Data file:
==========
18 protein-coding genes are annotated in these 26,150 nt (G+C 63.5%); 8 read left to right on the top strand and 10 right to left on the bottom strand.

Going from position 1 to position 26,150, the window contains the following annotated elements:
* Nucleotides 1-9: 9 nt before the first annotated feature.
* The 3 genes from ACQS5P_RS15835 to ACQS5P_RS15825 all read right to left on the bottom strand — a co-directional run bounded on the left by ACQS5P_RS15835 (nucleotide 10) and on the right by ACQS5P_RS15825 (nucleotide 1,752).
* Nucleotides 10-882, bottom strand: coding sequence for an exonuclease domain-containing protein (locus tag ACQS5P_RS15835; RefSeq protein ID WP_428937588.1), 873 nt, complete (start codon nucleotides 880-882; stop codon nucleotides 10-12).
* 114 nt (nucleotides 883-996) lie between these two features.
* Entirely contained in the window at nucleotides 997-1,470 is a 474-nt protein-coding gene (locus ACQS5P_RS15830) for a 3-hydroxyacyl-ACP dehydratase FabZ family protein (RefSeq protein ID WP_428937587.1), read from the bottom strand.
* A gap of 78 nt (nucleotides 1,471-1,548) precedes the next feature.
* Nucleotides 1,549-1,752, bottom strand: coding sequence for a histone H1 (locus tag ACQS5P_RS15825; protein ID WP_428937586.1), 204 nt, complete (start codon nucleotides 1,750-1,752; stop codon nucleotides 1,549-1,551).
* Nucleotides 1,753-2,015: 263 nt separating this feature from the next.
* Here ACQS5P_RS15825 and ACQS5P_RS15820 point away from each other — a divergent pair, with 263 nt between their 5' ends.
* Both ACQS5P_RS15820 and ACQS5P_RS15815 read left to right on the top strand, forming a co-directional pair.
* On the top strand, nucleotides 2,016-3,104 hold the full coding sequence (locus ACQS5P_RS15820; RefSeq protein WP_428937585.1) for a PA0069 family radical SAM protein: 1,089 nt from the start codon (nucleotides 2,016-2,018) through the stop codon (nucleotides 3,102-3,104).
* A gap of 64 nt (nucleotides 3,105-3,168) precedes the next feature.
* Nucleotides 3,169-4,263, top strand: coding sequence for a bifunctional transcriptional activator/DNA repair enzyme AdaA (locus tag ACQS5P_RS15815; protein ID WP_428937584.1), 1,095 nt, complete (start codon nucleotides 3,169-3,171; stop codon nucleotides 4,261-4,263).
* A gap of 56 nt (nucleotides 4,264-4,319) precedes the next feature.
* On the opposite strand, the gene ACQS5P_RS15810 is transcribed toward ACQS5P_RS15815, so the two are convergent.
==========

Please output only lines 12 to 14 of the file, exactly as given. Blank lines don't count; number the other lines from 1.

* Both ACQS5P_RS15820 and ACQS5P_RS15815 read left to right on the top strand, forming a co-directional pair.
* On the top strand, nucleotides 2,016-3,104 hold the full coding sequence (locus ACQS5P_RS15820; RefSeq protein WP_428937585.1) for a PA0069 family radical SAM protein: 1,089 nt from the start codon (nucleotides 2,016-2,018) through the stop codon (nucleotides 3,102-3,104).
* A gap of 64 nt (nucleotides 3,105-3,168) precedes the next feature.